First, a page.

Патент USA US2121591код для вставки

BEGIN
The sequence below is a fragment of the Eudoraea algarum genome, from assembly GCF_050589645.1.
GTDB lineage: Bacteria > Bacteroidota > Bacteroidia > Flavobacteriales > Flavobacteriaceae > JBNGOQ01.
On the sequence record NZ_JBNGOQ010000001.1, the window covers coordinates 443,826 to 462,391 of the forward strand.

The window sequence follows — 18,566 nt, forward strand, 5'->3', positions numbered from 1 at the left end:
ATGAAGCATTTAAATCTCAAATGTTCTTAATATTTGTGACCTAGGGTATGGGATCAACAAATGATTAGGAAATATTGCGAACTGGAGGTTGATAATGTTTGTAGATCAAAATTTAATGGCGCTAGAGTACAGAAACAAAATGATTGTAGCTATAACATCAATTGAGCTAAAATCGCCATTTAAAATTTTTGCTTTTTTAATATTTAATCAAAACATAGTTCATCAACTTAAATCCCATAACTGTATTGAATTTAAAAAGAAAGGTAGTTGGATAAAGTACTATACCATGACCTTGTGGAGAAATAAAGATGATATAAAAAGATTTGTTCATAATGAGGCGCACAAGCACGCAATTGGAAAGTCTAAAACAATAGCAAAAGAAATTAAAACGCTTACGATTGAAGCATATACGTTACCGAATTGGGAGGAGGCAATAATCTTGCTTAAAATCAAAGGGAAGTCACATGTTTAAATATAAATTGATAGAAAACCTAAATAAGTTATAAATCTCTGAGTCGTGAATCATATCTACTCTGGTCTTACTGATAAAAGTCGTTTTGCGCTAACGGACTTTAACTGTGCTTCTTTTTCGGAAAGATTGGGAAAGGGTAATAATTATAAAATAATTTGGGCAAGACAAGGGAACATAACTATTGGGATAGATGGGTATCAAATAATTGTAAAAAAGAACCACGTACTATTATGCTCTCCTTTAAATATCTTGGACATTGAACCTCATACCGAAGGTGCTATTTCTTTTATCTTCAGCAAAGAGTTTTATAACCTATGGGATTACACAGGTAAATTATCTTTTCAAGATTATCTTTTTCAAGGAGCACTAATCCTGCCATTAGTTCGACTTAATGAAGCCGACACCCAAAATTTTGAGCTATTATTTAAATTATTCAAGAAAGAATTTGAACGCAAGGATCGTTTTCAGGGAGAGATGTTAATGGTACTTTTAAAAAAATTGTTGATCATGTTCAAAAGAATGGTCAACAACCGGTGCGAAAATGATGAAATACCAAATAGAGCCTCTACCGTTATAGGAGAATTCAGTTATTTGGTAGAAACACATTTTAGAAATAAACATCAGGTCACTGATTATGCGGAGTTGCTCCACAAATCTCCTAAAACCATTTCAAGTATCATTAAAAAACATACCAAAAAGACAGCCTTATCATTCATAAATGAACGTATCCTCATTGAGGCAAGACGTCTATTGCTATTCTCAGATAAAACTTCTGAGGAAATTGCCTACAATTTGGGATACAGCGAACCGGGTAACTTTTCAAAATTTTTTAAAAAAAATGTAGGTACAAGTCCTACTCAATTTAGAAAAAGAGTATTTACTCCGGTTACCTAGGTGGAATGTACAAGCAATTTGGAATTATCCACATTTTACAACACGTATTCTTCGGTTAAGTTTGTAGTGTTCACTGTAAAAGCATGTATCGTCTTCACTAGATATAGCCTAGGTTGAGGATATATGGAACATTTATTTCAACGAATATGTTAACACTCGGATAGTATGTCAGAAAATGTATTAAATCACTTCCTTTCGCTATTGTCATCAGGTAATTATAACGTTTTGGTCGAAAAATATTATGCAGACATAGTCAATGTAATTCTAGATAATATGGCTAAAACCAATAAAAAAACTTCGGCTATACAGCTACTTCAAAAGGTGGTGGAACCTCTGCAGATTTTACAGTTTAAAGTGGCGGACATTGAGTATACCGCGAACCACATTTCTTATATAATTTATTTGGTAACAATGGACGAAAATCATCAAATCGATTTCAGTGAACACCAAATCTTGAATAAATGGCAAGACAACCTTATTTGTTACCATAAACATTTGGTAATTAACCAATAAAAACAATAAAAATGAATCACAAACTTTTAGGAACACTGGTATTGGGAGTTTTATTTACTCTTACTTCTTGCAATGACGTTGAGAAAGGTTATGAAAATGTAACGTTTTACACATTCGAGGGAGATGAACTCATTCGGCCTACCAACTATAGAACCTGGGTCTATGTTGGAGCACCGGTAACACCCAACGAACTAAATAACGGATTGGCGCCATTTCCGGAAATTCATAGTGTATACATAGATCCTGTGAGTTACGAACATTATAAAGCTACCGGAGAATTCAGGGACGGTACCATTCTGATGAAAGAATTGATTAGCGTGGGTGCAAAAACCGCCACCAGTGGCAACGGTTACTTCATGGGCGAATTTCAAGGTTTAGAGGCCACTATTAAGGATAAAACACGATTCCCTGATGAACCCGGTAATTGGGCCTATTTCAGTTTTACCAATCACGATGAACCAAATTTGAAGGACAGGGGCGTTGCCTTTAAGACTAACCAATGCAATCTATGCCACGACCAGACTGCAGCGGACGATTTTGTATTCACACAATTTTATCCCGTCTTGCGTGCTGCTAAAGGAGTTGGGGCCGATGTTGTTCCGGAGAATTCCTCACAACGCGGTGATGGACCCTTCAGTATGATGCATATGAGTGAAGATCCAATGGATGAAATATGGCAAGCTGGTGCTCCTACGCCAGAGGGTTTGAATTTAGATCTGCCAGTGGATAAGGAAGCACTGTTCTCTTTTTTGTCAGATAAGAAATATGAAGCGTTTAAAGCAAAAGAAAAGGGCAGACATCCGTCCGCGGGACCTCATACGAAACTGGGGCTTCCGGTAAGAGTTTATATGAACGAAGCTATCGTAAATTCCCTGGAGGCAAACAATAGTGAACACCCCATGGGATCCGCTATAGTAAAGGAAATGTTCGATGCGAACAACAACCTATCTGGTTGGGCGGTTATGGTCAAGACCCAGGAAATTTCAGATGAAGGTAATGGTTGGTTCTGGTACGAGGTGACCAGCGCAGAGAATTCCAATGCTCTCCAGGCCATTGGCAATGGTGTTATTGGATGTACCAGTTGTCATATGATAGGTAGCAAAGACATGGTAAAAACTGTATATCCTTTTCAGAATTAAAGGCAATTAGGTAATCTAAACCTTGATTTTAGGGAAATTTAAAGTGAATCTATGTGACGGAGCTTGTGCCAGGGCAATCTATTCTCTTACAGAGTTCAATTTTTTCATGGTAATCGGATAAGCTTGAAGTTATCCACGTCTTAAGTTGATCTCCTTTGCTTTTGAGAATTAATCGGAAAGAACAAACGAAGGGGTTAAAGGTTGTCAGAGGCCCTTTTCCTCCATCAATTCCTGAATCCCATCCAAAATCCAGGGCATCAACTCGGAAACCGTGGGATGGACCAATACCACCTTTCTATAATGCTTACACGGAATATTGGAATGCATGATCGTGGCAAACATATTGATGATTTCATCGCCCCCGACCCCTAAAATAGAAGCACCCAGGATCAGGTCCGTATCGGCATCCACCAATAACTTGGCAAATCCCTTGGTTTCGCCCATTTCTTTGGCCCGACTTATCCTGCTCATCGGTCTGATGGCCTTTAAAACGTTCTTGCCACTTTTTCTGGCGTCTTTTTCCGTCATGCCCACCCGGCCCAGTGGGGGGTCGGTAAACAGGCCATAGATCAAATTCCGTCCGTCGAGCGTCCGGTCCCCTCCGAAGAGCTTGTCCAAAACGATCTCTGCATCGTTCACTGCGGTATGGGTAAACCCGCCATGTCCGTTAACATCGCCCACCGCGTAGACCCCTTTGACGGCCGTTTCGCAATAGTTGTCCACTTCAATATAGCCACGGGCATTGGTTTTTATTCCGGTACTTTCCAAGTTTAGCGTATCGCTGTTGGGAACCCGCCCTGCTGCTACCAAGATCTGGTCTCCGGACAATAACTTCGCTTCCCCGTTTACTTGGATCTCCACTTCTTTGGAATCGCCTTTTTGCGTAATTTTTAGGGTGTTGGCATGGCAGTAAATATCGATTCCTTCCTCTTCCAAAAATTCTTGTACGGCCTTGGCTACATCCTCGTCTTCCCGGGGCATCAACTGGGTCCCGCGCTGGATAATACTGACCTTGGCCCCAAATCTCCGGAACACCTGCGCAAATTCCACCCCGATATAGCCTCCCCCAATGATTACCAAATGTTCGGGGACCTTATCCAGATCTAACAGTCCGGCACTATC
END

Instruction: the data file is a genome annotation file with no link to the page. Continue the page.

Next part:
2,121,591 R K. GESSFORD ET AL GEID GLOW TUBE WITH ZERO TEMPERATURE EFEEcT' ' Filed Jan. - 10, 1936 O00 (000 O00 (O00) (1)0) 0(00 0 ‘011,00 U ‘WITNESSES: ; WMM a " '1 f ' I, l ENVENTORs. Dewey D; Know/e5 and ‘19055 K Gressford. 21,121,591 Patented June 21, 1938 UNITED STATES PATENT‘ OFFICE ' '7 2,121,591 GRID! cnovvv TUBE‘ WITH ‘ZERO TEMPERA ‘TUBE EFFECT ' Ross K. Gessford and Dewey D'. Knowles, Wil . kinsburg,,Pa., assignors to Westinghouse Elec tric & Manufacturing Company, East Pitts; burgh, Pa., a corporation of Pennsylvania Application January 10, 1936, Serial 'No. 58,526 (01. 250--27.5) ' 7 Claims. This invention ‘relates to'gas ?lled discharge for grid control of currents. It is an object of this invention to increase 5 the life of tubes and particularly to avoid the limitation upon the life of the tube which can be attributed to the clean-up action of the dis ' ' glass. _ ‘ ‘ It is a further object of this invention to pro ' 9 It is a iurther'object'oi thisinventionv topro vide a shield in the form of a'cylinder surround ing the anode and cathode and having a parti It is a further object of this invention to-prO vide such a grid with the part next to the anode imperforate, and the remainder of the'grid con 25 30 V 1 It is a further object of‘this invention to pro vide a structure of the class described in which the cathode is situated between the partition across the cylinder and a radiation shield sup ported from the press. It is a further object of this invention to provide an atmosphere free from mercury in which the discharge occurs. 5 " It is a further object of this invention‘ to pro vide in a gas-?lled tube free from mercury a cor 35 rectly chosen pressure whereby sputtering'is pre vented and yet grid control is permitted; In a tube of this sort with the pressure so chosen,the life of the tube is greatly enhanced. \ It is a further object of this invention to pro 40 duce a device of the class describedin which the tube characteristics shall be constant ‘at ‘all ordinary temperatures. 1 -' - ' It is a further object of this invention to pro vide a discharge tube ?lled with ‘helium. 45 i It is a further object of this invention to pro vide a structure whereby the gas pressure can be increased above that used in conventional struc tures still maintaining the control voltage limit and giving lower tube drop, and increased life. 50 Other objects of the invention and, details of the'structure will be apparent from the following description and the drawing, in'which ' ' > Figure 1 is a vertical sectional view through the device, and 55 ing a press 2 in which are several standards. The _‘ speci?c illustration discloses three of these stand- @5' ards although more or less may be provided. The upper partof the press has a ?ange 4 which across the press to the leads. I} _ The cathode 1 consists of a coiled metallic rib- 10 bon coated with emissive oxides. It is supported between two of the standards, 8 and 9, which ex~ tend through the press to external conductors. These standards are welded to the ends of the w ribbon and form the conductors to the heating 15 circuit. The standard 9 is connected by means of a welded sleeve H] to a radiation shield II. The standards 8 and 9 extendthroughperforations in the shield .l I, the sleeve Ill being welded to the radiation shield H at one of these perforations. 20 20 tion separating the anode and the cathode. ? taining many perforations. > The device comprises a glass envelope I hav affords a lengthy leakage path for any leakage vide a shield surrounding the dischargepath and 145' acting to prevent ionization of the gas outside of the shield. ' ~ It is a further object of this invention to so 16 arrange the electrodes that no discharge will occur through the parts of the tube adjacent to the I Fig. 1. 7 devices of the sort used to rectify currents and charge. . in a vertical plane at right angles to that of " Fig.2 isla similar view,.the section being taken The radiation shield is thus maintained at the potential of one end‘ of the‘ cathode. The anode is supported at the other endof the envelope by means of a press l5 through which a standard It extends. The standard‘ 16 is sur- 25 rounded by a glass skirt H which is continuous with the press I5 and forms a lengthy path pre venting leakage'to or from the anode l8. Exter nal of the envelope the standard It is united with a cap I9 affording convenient connection 30 means for the anode circuit. . The anode I8, the cathode 1 and the radiation shield l l are surrounded by a cylindrical grid or shield 20. A partition 2! is secured across the cylinder 20 between the anode l8 and the cathode 35 l. The partition 2| is foraminate, the foramini having diameters of about one-tenth of an inch. For certain purposes it may be desirable to make the cylinder 20 foraminate also, although a con struction in which the portion above the partition 40 ' 2| is devoid ofcperforations, or alternatively in ' Which the entire cylinder '20 is imperforate is within the scope of my invention. No mercury is left in this tube when it is ?nished. It is ?lled with a noble gas of light 45 . speci?c gravity, such as argon, neon or helium. Best results have been obtained with helium. Heretofore the pressure of the gas in the ?nished tube is about 0.4 millimeter of mercury at work ing temperature but with the new style of grid it 50 can be increased to 1.75. , In the operation of the device, when the oath ode has been heated by current through 'the leads 8 and 9 and a potential is applied between the anode l8 and the cathode, a discharge is set 655 2 . 2,121,591 up which extends from the anode 18 through the perforations in the grid to the cathode 1. lium that a pressure of 1.75 mm. of mercury No discharge occurs in the space outside of the grid, although such discharge can occur with a grid foraminate over its whole extent. When If a higher pressure of helium is used the con trol by the grid at 750‘volts on the anode is lost. We do not desire that the speci?c description this tube is operating, a glow may be observed in the space between anode and cathode, but it may and illustration of one form of our device should limit us to that speci?c form,. but we recognize be seen that no such'gloW occurs outside of the grid 20. 10 gives good results with the grid herein described. that many modi?cations will occur to those 7 skilled in the art. No limitation is intended ex The reason for this we are not at present able cept those required by the prior art or expressed 1O to state with certainty, but it is our belief that l in the claims. the metallic body 20, in addition to its action We claim as our invention: as a grid, acts also to absorb whatever ions col 1. In a gaseous discharge device, an envelope, lide with it and thus prevent the formation of a cathode and an anode therein, a cylindrical 15 an are outside of it. The charges thus intro grid'surrounding said anode and cathode, and 15 duced into the cylinder 20 are conducted by the electrically separate therefrom and a partition connector 23 and over the lead 24 to whatever across said grid separating said anode and cath external connection is provided. For many pur ode, the portion of the cylinder on the anode poses, the external connection is to one end of side of said partition being imperforate and all 20 the cathode. We believe that the electrons from the rest of said grid being foraminate. the cathode 1 will not penetrate the openings . 2. In a gaseous discharge device, an envelope, in the grid in su?icient number to set up ioniza a cathode and an anode therein, a cylindrical tion in the gas except in the line between the grid surrounding said anode and cathode and a cathode and the anode where the electrons perforated partition across said grid separating 25 possess a high velocity. The ions which they said anode and cathode, the gaseous atmosphere 25 thus create by ionization of the gas neutralize within said envelope consisting of helium at a the space charge and provide ready formation pressure of the order-of 1.75 mm. mercury. for an are through the holes in the partition 3. In a gaseous discharge device, an envelope, 2|, but only a little ?eld from the anode l8 ex a cathode and an anode therein, a cylindrical 30 tends into the space exterior to the cylinder 20 grid surroundingsaid electrodes and electrically and, therefore, no such velocity can be given to separate therefrom and a perforated partition the electrons which tend to emerge from the across said grid separating said anode and cath cylinder. We do not wish to be limited by this ode, the cylindrical portion of the grid being explanation because we are unable as yet to be imperforate and extending past the anode into 35 sure why the discharge does not occur outside close proximity with the glass. 35 of the cylinder 20. 4. A gas discharge device comprising an en When the gaseous discharge tubes known velope containing’ an anode and a cathode, a heretofore are working, the discharge produces ?lling of a gas which is non-lique?able at ordi a diminution in the pressure of the gas. ' When this effect has proceeded so far that not suf?cient gas remains to supply ions, ionization ceases and the life of the tube is terminated. We believe that this effect of the discharge upon the gas is most rapid when the discharge takes place 45 near the glass. We have observed but are not yet able to explain that the clean-up effect of the discharge upon the gas does not occur when the discharge does not contact the glass of the envelope. We, therefore, have provided that the 50 cylinder 20 extends beyond the anode l8 into close proximity with the envelope I. The anode I8 is unable, therefore, to have an arc extend ing around the end of the cylinder 20 and through the holes in the cylinder 28 to the oath 55 ode 1. There being no discharge in proximity to the glass, there is little or no clean-up effect noticed. The tube, therefore, can last inde? nitely. _ ~ When desired the shield is connected through nary room temperature and pressure, the pres sure of said gas being of the order of 0.4 mm. 4.0 to 1.75 mm. mercury, and a‘ conductive member surrounding said anode and cathode and ex tending into close proximity to said envelope in the region of the anode, said-member having a perforated partition extending across its in 45 terior to separate said cathode from said anode. I 5. A gas discharge device comprising an en velope containing an anode and a cathode, a ?lling of helium at a pressure of the order of 1.75 mm. mercury, and a conductive member 50 surrounding said anode and cathode and ex tending into close proximity to said envelope in the region of the anode, said member having a perforated partition extending across its interior to separate said cathode from said anode. 6. In a gas discharge device, an anode, a cath ode, and a conductive member surrounding said anode and cathode and having a perforate por tion transverse to the region between them, said member being foraminate throughout the por 60 the lead 24 to an external source of potential. The potential of the grid may be'varied accord- ' tion nearest the‘cathode and imperforate near ing to any desired ?ow. One well known flow which we have found useful is to keep the grid su?iciently negative to prevent an are forming 65 until a predetermined point in the cycle of al— ternating potential is reached and then permit it to become su?iciently positive to permit an arc to form. The are will then continue until the anode potential has become zero. 70 If the tube be ?lled with mercury-free gas the pressure may be so high that no potential on the grid will prevent the are from forming. If the gas pressure be too low sputtering at the cathode will be so rapid that the life of the tube 75 is shortened thereby. We have found with he the anode, the imperforate portion extending beyond the' anode. 7. In a gas discharge device, an envelope, an anode, a cathode, and a conductive member sur 65 rounding said anode and cathode and having a perforate portion transverse to the region be tween them, said member being foraminate throughout the portion nearest the cathode and imperforate near the anode, the imperforate portion extending beyond the anode into close proximity to the envelope. ROSS K. GESSFORD. DEWEY D. KNOWLES‘.